Monday, June 4, 2018

Masterpiece Cakeshop Decision

The Supreme Court just released its decision in Masterpiece Cakeshop, which dealt with a cake shop owner's claim that his religious freedom should allow him to refuse customers who wanted a cake for a same-sex wedding. The Supreme Court reversed a state commission's decision against the shop owner, holding that the decision violated his right to free expression. But the decision is narrower than it may first appear. In particular, the Court appeared to hinge the decision on the state commission's decision in the case, which it viewed as being impermissibly hostile to religion (this may have led to the 7-2 lineup at the Court).

This was not an employment case, but there are parallels. As a result, although the Court seemed to duck the underlying issue about free expression v. antidiscrimination laws, employers will no doubt try to use Masterpiece as a defense. But its value will depend on employers' ability to couch their employment discrimination as expression because one of the unique aspects of Masterpiece was that the shop owner claimed that making cakes was artistic--that is, constitutionally protected expression. Because of that, and the Court's criticism of the state commission, most employers will not be able to make an argument like Masterpiece. There will no doubt be exceptions--maybe a religious-themed artist that hires assistants--but there are not a lot of business that involve both the level of expression needed for such a claim, as well as the level of hostility that the Court perceived. But I'm sure many employers will make the argument nonetheless . . . .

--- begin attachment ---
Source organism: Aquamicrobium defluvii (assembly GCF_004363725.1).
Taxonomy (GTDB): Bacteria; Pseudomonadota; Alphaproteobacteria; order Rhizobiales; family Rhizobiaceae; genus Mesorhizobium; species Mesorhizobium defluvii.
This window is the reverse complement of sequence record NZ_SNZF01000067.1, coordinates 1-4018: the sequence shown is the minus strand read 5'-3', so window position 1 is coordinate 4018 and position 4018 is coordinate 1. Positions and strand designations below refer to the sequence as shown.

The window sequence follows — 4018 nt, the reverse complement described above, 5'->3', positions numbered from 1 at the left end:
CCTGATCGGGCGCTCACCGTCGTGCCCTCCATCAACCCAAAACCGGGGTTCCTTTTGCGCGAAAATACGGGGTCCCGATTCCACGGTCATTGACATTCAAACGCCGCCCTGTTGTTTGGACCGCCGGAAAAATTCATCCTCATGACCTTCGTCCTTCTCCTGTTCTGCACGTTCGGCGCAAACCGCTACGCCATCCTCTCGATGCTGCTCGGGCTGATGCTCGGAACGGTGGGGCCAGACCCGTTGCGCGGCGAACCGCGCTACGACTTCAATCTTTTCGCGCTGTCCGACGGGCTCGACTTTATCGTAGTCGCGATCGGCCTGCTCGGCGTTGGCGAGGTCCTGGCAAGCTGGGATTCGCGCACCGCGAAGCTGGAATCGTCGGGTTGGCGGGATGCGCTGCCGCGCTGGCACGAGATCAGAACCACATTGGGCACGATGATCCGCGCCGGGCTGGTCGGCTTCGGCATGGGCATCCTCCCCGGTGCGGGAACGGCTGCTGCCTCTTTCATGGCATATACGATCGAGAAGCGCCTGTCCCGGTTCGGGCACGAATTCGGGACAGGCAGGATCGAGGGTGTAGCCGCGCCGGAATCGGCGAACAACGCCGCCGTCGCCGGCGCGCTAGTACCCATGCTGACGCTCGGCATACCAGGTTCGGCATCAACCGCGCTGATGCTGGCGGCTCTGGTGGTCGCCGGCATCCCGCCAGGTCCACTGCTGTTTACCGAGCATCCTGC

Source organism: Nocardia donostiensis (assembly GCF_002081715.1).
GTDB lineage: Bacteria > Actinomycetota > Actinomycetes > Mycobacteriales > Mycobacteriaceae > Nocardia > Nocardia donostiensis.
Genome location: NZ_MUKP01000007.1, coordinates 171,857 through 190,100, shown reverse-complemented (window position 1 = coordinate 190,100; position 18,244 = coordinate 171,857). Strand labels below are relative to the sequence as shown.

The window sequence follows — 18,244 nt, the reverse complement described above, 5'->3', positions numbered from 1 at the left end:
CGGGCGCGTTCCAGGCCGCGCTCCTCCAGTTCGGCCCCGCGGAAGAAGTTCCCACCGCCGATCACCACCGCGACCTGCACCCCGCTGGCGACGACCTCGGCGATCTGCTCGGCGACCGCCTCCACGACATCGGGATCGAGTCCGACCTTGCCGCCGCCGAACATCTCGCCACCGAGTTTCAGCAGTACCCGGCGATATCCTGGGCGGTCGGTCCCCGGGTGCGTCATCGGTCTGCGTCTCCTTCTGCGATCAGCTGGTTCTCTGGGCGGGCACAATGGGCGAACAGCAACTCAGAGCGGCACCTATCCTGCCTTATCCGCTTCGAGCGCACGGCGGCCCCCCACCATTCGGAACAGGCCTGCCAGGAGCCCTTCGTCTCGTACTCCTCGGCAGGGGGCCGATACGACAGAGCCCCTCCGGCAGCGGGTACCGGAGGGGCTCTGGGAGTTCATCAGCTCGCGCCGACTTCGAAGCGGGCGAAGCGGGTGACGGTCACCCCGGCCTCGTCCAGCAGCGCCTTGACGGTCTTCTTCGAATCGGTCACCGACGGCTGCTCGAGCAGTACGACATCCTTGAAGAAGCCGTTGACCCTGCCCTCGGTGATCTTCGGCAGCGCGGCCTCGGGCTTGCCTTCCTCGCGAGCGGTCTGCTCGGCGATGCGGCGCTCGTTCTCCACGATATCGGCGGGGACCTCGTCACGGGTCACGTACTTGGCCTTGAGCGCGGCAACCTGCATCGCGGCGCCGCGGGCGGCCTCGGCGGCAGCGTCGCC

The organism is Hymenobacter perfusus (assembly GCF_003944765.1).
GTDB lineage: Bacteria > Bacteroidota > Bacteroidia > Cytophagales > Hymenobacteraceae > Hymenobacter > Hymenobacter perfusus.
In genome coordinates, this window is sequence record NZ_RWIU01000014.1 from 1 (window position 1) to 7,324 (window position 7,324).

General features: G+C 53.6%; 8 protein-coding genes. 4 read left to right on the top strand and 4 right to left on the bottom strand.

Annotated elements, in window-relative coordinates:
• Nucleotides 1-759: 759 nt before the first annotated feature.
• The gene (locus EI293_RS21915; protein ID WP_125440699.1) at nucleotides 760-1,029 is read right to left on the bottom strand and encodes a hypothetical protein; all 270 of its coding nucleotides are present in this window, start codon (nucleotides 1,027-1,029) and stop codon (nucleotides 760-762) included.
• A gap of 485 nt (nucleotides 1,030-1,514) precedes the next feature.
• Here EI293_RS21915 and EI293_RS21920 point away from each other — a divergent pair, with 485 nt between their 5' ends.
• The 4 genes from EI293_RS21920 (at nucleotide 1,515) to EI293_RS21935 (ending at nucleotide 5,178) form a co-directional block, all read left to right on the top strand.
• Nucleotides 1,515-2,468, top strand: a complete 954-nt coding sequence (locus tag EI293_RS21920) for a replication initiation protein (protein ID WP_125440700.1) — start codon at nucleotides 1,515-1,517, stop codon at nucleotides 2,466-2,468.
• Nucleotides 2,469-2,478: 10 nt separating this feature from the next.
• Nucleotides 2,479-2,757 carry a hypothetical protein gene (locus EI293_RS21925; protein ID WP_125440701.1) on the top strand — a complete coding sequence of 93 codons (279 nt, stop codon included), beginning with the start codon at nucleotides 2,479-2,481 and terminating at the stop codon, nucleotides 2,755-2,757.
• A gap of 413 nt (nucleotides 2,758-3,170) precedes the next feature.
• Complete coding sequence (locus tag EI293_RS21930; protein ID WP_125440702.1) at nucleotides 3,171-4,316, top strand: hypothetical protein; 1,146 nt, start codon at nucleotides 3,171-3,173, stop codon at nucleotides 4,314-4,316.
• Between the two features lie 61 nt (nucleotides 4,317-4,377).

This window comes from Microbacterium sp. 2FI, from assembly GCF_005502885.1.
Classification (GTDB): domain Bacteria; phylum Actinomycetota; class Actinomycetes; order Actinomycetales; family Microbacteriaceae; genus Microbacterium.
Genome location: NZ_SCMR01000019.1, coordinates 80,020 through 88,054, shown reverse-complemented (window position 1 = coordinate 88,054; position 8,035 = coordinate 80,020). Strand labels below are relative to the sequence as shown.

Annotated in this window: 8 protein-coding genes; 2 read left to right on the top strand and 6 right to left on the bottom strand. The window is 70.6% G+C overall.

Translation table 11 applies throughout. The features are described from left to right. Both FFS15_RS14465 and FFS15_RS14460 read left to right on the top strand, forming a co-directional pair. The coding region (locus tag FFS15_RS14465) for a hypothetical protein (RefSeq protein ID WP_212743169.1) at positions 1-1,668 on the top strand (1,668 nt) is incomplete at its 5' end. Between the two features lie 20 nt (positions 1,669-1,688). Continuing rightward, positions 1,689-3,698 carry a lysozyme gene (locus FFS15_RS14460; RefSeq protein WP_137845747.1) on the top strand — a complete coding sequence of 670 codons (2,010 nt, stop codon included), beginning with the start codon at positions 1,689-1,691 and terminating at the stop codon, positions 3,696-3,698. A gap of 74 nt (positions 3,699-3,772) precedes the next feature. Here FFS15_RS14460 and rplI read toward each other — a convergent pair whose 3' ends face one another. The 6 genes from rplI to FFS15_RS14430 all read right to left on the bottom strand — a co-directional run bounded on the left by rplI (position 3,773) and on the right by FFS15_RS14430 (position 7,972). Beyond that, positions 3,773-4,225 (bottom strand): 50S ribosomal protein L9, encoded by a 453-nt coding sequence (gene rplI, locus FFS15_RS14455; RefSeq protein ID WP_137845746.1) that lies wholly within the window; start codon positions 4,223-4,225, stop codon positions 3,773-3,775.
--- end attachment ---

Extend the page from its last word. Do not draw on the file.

-Jeff Hirsch

 

http://lawprofessors.typepad.com/laborprof_blog/2018/06/masterpiece-cakeshop-decision.html

Employment Discrimination, Labor and Employment News, Religion | Permalink

Comments

I'm not sure I agree that employers will have to couch the right at stake for them as artistic expression. It's true that was the posture of the baker, but the Court's focus on the state commission's conduct seemed to me to be purely about hostility to religion. I am curious about the Court's conclusion about that hostility. The objectionable conduct sounds a lot like Price Waterhouse's in Price Waterhouse v. Hopkins. If this is a mixed motives case, should the Court have remanded to allow for a Mt. Healthy defense?

Posted by: Marcia | Jun 4, 2018 11:34:01 AM

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